Amelia Kyambadde, Uganda's Trade Minister insists that " it [PVoC] would curb the entry of counterfeit, fake and substandard goods from entering the country." Uganda is no exception such goods making it past our secure but porous borders. Often, we've [journalists] written scathing headlines questioning what the Uganda National Bureau Of Standards (UNBS) is doing to deal with the influx. Well, the PVoC is part of the solution. Not so?
Interestingly, the Kampala City Traders Association (KACITA) does agree,
"We are consumers too, stocking adulterated and substandard goods amounts to us losing market for our goods, so in principle we are concerned.." [Ephraim Kaddu, KACITA's Secretary General in Today's New Vision].
There is a but though,
"....However, the cost of PVoC very high and that affects the cost of doing business."
But before that, let me first complain about how Daily Monitor reported this story - sadly by quoting a police press statement that "drummed up support for PVoC." Surely, why quote the police, yet their job is just keep law and order? How relevant are they in this story apart from sitting on the highly over-priced, run-down pick-up trucks, waiting for chaos erupt? Meanwhile, an anchor on NTV Uganda called it "PVoC tax," twice. Coverage in the dailies was pretty much the usual "she said, he said" - not exactly a bad thing - but perhaps, consumers were the missing link in all the stories.
Now, back to PVoC. The complaint by KACITA is about the charges - on inspection - that range from $235 to $2,375, fees they claim are too high and are advocating for flat rate. Explaining why - for the second day - their shops are under lock and key. The government is however not backing down, considering they've already procured services of three firms to carryout the inspection.
"We are saying, let the goods conform to national standards. If you buy products of higher quality you cannot pay the same inspection fees as for other products [guess he meant lower quality goods] so it is your choice..." Ben Manyindo the UNBS ED told the New Vision newspaper. [Wednesday, June 26th, 2013].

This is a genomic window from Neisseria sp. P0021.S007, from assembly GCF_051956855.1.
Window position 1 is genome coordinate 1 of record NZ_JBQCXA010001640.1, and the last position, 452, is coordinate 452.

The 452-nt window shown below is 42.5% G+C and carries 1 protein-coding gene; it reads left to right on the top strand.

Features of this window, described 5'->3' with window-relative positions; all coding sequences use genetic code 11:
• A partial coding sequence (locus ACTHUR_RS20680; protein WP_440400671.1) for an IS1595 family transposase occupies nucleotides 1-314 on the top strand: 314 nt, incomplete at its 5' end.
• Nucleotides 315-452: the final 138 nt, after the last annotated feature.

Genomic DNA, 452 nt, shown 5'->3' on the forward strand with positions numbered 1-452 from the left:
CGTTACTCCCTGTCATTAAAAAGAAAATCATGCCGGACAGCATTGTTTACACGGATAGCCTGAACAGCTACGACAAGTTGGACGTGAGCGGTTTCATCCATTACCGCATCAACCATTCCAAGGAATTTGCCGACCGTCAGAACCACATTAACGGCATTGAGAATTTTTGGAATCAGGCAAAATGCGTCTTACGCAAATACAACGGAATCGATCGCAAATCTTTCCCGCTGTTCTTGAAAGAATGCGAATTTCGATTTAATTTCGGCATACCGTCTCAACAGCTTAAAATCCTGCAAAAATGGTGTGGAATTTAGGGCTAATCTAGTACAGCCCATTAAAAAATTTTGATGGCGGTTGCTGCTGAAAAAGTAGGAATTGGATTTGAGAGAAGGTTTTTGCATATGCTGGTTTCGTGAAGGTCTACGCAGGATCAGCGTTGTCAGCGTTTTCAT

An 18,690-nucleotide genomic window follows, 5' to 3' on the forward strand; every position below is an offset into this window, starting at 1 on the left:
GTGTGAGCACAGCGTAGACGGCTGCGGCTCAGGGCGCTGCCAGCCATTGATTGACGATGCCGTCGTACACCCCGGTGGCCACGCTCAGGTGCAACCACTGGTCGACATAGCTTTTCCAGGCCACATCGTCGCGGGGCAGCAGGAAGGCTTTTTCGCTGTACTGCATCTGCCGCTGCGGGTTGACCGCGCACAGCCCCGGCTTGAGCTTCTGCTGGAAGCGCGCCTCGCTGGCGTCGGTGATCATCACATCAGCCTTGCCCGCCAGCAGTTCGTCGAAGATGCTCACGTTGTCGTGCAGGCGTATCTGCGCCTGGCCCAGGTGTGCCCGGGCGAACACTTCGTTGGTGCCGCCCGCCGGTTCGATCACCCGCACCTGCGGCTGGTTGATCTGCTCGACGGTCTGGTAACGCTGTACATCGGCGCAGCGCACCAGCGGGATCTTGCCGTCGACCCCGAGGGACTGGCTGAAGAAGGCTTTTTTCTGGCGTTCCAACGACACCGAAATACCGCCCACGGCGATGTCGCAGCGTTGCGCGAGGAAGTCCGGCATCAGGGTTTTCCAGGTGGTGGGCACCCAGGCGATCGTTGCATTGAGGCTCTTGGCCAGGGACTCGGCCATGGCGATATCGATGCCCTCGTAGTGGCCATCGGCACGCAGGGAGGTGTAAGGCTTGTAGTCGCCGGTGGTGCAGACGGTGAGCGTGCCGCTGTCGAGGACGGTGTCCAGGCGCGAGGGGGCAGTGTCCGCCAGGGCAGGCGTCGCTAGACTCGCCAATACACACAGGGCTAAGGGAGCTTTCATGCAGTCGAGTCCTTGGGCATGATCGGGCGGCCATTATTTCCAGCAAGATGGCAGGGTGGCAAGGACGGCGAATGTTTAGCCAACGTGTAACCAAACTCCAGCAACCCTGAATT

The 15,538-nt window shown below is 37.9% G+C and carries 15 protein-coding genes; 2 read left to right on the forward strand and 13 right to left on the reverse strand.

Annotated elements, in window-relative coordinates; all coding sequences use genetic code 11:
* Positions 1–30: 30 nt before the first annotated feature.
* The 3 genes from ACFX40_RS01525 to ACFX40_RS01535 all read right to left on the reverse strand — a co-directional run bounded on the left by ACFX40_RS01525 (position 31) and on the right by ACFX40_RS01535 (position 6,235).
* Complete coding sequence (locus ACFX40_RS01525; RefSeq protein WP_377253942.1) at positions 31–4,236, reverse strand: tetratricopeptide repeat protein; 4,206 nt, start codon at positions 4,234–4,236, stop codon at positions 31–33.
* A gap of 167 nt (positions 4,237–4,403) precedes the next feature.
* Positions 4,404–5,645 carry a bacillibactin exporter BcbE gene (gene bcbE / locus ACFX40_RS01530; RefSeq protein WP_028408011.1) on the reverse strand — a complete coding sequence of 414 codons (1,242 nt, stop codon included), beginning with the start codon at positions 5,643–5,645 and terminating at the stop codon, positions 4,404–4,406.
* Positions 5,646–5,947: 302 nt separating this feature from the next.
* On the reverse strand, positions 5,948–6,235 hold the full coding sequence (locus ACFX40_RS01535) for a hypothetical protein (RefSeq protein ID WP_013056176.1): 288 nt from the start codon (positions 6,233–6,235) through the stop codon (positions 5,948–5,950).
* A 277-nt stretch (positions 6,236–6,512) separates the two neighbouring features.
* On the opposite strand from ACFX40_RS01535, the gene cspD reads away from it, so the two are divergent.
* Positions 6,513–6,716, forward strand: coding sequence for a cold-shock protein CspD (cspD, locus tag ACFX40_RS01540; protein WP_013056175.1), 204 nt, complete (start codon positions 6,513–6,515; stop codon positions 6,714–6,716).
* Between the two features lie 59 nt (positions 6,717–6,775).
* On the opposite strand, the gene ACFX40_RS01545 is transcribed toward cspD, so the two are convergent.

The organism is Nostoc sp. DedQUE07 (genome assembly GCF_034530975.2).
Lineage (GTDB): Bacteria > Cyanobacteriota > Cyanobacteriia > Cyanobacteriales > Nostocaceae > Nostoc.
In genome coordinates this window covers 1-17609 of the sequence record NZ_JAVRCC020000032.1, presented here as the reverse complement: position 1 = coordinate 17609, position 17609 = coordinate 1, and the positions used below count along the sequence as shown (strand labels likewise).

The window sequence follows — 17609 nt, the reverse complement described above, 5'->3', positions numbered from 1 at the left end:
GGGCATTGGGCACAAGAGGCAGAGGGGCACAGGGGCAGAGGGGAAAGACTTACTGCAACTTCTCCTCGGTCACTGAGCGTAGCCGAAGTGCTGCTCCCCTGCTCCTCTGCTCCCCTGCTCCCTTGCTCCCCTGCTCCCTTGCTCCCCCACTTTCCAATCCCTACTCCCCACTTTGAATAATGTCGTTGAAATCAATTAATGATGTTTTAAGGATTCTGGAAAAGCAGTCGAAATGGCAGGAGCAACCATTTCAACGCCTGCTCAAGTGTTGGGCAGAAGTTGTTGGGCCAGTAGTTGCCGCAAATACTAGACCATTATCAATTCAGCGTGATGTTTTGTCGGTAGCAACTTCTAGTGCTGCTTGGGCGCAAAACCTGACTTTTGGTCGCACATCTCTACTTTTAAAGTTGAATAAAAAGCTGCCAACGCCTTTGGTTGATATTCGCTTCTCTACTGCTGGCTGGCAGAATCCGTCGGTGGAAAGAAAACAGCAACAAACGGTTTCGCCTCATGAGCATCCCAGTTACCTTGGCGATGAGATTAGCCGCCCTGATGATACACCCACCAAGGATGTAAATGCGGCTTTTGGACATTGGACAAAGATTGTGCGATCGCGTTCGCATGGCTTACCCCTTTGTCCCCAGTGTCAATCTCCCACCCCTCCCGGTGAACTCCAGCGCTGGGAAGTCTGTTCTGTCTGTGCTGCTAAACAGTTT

The traders, sometimes hold this country
If KACITA claims that the cost is too high, then why not pass it on to the consumer who wants the quality product and is willing to pay for it? As explained, if the quality of a product is low, the higher the cost of inspection. So then why not import high quality goods that are up-to the UNBS standards? It is unusual that traders are fighting the implementation of PVoC, unless of course they have something to hide. So dear traders, you have never hesitated to increase prices for obscure reasons, now here is a genuine reason, PVoC charges.
Well, if what they want is a meeting with the President, they'll probably get it but like the previous strike against high interest rates, it may yield no tangible result for them - apart from tea and biscuits at State House. However, I will also not be surprised if a political decision [BOLD] is taken to reverse the implementation of PVoC.
Some Ugandan companies have missed out on being suppliers [local content] to oil companies - Total E&P, Tullow, CNOOC - because they do not conform to national standards in general and international standards in particular. So these traders should stop serving Ugandan's with hot air as they strike.
Uganda needs to stop being a dumping ground, but, it comes at price - PVoC